Crypto hackers getting ‘more sophisticated’ as exchanges amp up security

Crypto hackers are only becoming more sophisticated, with a greater number of hacks in 2019 than ever before, according to data published this week.

In an extract from the 2020 Crypto Crime Report posted to their blog, blockchain analysis firm Chainalysis said the number of successful attacks had nearly doubled in 2019, despite efforts by exchanges to strengthen their security measures.

However, while the number of attacks has shown a stark increase, hackers were unable to hit the heights of previous years in terms of the amount stolen from exchanges.

2019 saw more cryptocurrency hacks than any other year. But of the 11 attacks that occurred this year, none of them came close to matching the scale of major heists such as last year’s $534 million Coincheck hack, or the $473 million Mt. Gox hack in 2014. Therefore, the total amount stolen from exchanges dropped sharply to $283 million worth of cryptocurrency despite the increased number of attacks,” according to the report.

The biggest attack recorded in the year was the Coinbene hack, which the exchange initially denied had taken place. However, Chainalysis was able to identify the theft from blockchain records, showing hackers successfully syphoning $105 million from the exchange.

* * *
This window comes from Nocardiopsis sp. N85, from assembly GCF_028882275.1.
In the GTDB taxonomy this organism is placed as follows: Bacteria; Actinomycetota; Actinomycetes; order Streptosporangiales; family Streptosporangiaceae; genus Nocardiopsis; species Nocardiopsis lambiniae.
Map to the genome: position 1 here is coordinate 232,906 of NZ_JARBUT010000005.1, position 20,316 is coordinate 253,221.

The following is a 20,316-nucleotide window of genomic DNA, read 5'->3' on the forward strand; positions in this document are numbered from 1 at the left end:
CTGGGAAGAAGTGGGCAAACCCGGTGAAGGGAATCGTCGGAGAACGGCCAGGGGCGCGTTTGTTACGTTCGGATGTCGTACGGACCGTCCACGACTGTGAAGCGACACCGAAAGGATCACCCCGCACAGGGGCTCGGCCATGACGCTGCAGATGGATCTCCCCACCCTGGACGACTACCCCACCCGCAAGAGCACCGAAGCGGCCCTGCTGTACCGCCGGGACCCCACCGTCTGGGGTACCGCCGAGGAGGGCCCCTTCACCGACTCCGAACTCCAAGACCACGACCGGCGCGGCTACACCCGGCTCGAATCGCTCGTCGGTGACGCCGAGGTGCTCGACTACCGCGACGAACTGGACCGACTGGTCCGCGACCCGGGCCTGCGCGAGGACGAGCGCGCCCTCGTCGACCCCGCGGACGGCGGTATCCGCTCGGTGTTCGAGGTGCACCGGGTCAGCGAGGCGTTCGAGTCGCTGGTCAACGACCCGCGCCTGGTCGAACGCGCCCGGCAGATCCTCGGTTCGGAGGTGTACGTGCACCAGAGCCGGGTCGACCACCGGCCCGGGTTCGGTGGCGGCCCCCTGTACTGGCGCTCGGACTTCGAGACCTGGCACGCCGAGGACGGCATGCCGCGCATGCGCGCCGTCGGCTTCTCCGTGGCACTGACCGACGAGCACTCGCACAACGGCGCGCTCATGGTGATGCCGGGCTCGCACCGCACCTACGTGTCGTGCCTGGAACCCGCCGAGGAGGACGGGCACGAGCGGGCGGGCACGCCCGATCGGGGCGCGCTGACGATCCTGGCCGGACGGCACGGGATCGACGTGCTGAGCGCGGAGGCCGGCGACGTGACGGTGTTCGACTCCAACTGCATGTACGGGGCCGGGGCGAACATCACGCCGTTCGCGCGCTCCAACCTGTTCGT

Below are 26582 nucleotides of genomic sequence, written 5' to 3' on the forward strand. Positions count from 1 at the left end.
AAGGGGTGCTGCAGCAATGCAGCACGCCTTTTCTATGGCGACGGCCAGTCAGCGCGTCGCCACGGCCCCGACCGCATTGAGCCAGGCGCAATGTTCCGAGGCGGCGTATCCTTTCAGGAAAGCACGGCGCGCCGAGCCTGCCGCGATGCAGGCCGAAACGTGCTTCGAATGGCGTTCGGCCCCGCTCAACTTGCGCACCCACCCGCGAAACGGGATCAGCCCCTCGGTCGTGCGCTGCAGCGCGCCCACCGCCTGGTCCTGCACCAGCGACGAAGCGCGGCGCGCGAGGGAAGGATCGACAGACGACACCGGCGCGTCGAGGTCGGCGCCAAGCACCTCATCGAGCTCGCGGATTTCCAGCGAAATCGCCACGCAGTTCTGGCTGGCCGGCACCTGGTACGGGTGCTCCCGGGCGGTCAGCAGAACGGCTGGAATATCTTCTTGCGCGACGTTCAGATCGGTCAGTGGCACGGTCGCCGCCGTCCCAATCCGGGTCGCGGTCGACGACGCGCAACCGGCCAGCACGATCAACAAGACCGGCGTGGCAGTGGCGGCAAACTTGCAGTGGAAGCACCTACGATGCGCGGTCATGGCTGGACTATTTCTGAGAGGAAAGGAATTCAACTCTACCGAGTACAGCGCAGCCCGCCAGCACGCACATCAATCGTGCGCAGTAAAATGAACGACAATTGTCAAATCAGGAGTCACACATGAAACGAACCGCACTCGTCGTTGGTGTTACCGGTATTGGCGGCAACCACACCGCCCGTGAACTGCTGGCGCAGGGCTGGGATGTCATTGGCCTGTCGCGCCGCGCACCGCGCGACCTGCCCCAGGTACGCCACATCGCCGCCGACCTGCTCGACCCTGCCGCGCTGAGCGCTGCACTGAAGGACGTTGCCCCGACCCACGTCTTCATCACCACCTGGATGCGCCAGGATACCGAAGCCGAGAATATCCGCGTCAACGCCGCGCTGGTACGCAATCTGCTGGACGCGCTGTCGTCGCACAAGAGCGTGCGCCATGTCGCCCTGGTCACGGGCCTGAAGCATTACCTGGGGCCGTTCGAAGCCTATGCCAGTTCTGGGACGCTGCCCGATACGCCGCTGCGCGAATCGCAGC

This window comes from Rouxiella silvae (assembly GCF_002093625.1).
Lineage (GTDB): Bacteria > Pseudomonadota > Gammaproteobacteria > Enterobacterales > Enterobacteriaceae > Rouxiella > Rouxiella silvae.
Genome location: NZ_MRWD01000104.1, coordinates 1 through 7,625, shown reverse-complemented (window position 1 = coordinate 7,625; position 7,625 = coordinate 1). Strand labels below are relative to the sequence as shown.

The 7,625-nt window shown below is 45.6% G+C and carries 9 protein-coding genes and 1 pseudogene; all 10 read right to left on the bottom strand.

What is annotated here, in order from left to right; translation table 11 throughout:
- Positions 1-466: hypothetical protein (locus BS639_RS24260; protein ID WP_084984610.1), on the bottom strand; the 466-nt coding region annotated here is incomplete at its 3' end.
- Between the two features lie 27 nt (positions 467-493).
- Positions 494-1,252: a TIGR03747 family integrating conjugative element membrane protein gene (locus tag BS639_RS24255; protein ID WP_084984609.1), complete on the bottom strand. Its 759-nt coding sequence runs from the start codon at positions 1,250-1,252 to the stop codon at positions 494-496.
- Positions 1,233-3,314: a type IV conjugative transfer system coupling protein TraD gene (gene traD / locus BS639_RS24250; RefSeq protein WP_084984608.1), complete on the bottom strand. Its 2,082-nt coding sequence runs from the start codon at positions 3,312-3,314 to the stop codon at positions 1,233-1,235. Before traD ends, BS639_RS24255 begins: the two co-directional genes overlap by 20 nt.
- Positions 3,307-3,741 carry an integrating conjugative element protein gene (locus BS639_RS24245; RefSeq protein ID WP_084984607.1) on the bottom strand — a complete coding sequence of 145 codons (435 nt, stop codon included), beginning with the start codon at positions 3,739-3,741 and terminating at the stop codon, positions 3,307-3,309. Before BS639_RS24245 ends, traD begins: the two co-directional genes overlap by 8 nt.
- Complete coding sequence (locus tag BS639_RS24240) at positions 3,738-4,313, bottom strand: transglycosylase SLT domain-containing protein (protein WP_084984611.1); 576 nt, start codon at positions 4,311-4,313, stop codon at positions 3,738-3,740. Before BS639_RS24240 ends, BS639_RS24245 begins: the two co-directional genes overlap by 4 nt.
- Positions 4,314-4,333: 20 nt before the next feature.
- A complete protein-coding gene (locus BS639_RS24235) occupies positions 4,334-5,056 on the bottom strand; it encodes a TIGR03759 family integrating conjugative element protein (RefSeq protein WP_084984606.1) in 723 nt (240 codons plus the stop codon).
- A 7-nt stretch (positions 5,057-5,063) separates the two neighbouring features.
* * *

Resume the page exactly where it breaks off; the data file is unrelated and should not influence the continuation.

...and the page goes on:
The report says the figures demonstrate that exchanges have been able to develop mechanisms to limit the damage caused by hacks, despite the increase in the number of attacks.

“With no hacks taking in more than the $105 million stolen from Coinbene, both the average and median amount stolen per hack fell substantially in 2019, after having risen each of the three preceding years. Only 54% of the hacks we observed in 2019 took in more than $10 million, compared with all hacks in 2018. While the increase in the number of individual hacks should be concerning, the data indicates that exchanges have gotten better at limiting the damage any one hacker can do.”

The majority of the funds stolen from exchanges are immediately transferred to other exchanges, where they can be liquidated to cash. However, the report shows that a sizable proportion of stolen crypto remains unspent in exchange accounts, which could offer some hope of recovery from law enforcement.

The data underlines that while exchanges are definitely strengthening their defenses, the rate of attacks looks likely to continue to increase in 2020.

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